In our current world of COVID-19 response, these systemic and systematic inequities are creating negative outcomes for vulnerable communities lacking access to supports and buffers.

Q:   How do these disparities impact the essential workforce?

A: Many essential workers, including grocery store employees, sanitation workers and transportation workers, reside in low-income communities and do not have the privilege of working from home or practicing physical distancing. It is ironic that our lowest paid workers—those with the least amount of workplace and financial protections—are finally being recognized as “essential,” bearing the highest risk for the lowest return.

As an example, home health aides—a workforce tending to patients who are at higher risk of severe illness from COVID-19—struggle to find the personal protection equipment necessary to protect themselves and their patients. As the pandemic stretches on, we hear each day of new stories of the lives lost in the ranks of those deemed essential—bus and subway drivers, school teachers, grocery store clerks, maintenance workers—who felt compelled to report for duty lest they lose hourly wages.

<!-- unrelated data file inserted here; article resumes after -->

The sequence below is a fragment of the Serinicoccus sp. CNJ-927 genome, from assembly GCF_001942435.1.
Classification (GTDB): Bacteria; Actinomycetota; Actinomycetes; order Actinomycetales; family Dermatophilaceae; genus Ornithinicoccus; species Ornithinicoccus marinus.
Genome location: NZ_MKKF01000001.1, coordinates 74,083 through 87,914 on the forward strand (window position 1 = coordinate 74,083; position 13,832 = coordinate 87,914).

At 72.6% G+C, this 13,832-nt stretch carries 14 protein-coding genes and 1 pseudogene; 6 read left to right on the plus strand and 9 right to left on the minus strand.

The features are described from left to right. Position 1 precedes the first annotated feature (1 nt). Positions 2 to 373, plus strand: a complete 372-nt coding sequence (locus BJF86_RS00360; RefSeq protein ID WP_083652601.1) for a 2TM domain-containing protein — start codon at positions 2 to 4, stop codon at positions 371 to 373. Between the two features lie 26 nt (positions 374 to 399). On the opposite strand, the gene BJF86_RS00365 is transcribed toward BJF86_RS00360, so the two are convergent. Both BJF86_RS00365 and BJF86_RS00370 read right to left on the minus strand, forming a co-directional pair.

While the pandemic has deemed these workers essential, our failure to invest equitably in communities has put their lives and the well-being of their families at risk.

Q:  Is there anything being done to address these disparities during the pandemic?

A: In communities across the country, organizations and stakeholders are attempting to increase access to supports and buffers that promote health and wellbeing for those hardest-hit by the virus. Many public health and governmental leaders are sharing more data on the disparate impact of COVID-19. The ability to track reliable and complete information about health outcomes is a positive first step to addressing the underlying disparities.